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The Orioles are on the verge of signing Adam Jones to a long term deal

May 25, 2012, 8:14 AM EDT

Kansas City Royals v Baltimore Orioles Getty Images

Ken Rosenthal and Jon Paul Morosi report that the Orioles and Adam Jones are on the verge of signing a long term contract extension.

The terms are not known but Rosenthal says that the numbers are “well north” of M. Tejada’s six-year, $72 million deal and Nick Markakis‘ six-year, $66.1 million extension.

Jones is currently signed through this year at $6.15 million and has one more year of arbitration eligibility.  He turns 27 in August and is in the midst of a career year, hitting .311/.357/.601 with 14 homers.

  1. atworkident - May 25, 2012 at 8:34 AM

    That is great news!

  2. dodger88 - May 25, 2012 at 8:57 AM

    With all of these pre-free agent deals, we look to be heading into a new era where there are a handfull of elite free agents each year and the balance made up of veterans trying to hang on. The importance of good drafts and player development will rise to levels last seen in the 1960’s and 70’s.

    • psuravens19 - May 25, 2012 at 9:37 AM

      and I think this is a good thing…

      • bmorelikeme - May 25, 2012 at 10:02 AM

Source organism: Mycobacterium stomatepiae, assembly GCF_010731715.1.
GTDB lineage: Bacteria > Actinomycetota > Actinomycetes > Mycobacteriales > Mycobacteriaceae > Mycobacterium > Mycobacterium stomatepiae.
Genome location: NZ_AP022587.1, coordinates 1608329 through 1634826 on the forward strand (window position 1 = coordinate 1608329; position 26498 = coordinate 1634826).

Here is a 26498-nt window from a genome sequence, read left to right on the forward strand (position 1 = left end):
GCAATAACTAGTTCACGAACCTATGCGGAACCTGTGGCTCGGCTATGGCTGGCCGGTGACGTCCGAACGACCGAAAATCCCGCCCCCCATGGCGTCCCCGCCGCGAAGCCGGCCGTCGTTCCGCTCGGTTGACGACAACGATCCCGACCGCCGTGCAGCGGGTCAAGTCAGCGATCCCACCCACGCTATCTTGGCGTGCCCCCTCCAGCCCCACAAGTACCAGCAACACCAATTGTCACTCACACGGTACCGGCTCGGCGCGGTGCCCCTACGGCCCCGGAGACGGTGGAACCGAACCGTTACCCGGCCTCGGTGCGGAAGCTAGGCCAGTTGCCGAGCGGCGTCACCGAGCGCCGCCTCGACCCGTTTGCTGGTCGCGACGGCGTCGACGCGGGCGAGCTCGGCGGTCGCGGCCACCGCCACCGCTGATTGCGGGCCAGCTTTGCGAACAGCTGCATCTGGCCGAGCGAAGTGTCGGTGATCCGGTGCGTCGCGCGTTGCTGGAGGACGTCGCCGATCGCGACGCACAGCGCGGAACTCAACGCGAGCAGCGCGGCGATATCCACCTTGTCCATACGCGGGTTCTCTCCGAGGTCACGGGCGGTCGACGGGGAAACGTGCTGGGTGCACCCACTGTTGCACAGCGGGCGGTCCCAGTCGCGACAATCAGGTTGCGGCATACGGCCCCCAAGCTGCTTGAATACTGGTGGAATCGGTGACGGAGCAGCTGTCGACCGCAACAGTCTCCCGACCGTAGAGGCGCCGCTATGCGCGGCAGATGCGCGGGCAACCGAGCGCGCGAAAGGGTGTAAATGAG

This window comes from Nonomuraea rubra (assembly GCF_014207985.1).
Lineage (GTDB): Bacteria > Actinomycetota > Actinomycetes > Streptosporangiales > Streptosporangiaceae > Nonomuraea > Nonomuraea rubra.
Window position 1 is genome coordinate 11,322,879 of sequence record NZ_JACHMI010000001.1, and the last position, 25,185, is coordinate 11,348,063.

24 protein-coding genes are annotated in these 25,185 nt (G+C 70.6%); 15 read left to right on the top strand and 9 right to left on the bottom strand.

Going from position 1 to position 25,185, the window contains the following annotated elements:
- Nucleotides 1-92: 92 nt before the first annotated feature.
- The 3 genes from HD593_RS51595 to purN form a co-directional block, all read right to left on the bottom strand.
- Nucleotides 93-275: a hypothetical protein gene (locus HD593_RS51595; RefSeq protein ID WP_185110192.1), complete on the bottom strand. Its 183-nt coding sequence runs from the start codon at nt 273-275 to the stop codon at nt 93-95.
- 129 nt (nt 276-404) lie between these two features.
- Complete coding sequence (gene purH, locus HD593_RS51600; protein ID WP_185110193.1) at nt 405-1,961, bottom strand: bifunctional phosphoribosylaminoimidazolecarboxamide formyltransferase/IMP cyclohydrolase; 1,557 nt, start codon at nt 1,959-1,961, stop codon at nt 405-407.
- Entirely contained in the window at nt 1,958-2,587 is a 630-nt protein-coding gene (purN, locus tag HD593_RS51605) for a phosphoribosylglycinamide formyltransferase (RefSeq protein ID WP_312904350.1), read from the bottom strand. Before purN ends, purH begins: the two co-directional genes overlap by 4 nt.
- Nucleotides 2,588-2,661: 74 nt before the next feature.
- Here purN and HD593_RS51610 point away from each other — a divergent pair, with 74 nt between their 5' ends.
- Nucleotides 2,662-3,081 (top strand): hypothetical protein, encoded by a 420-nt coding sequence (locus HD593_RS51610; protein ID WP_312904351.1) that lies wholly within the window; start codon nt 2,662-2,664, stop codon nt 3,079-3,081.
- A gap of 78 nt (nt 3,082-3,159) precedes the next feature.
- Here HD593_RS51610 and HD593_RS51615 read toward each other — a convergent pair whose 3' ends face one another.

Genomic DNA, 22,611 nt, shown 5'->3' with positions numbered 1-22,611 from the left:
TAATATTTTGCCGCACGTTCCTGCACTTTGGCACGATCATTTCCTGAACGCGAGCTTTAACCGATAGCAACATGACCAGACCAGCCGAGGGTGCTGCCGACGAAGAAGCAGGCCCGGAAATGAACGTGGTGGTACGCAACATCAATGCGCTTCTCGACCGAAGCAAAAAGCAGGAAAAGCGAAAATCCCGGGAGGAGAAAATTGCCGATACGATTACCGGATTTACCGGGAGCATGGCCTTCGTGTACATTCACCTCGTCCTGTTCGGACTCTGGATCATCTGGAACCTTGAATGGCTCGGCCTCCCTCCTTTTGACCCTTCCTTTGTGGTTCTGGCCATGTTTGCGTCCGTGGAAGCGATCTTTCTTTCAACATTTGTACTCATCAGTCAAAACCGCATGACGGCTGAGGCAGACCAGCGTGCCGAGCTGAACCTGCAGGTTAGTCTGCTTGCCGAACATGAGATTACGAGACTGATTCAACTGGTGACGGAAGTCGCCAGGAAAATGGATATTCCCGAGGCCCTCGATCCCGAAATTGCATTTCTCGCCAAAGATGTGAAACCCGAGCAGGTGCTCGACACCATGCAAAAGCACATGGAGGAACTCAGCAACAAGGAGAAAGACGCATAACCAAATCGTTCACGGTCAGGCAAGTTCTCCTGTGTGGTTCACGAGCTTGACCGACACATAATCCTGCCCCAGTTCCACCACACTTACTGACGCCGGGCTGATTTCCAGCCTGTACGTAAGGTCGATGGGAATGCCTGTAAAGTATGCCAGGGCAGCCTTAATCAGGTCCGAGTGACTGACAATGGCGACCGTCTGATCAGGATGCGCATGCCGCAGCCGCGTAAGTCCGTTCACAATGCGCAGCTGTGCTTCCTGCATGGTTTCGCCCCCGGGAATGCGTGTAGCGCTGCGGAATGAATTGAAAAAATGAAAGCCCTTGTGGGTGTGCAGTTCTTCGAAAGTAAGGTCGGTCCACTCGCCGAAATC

100% agreed

        The advantage needs to swing back towards those front offices that make good decisions, not the ones that simply have more financial resources than the others.

        Also congrats to AJ. He plays the game with alot of fire and totally deserves the long term deal.

      • Ben - May 25, 2012 at 11:14 AM

        It could also cripple a lot of small-to-mid market teams. See for example, the Twins.

  3. burgundyandgold - May 25, 2012 at 8:59 AM

    The best part of this is that all the O’s had to give up for him was Eric Bedard who was a flash in the pan. The O’s are really starting to turn the corner. I do not expect their hot start to last this season but they could certainly finish at .500 or a little better. There is finally some excitement for this team after a decade and a half of misery.

  4. paperlions - May 25, 2012 at 9:08 AM

    It’ll be interesting to see what the final numbers are. Jones has been around a while, and has mostly been a slightly above average MLB player despite his great tools. If they sign him to a huge deal based on the last 2 months….that’ll probably end badly….it generally does when a player with a long track record of being okay is is signed to an extension during his “breakout year”. In other words, if it is your 5th full season in MLB when you “breakout”, the likelihood that the new level of performance is sustainable is low.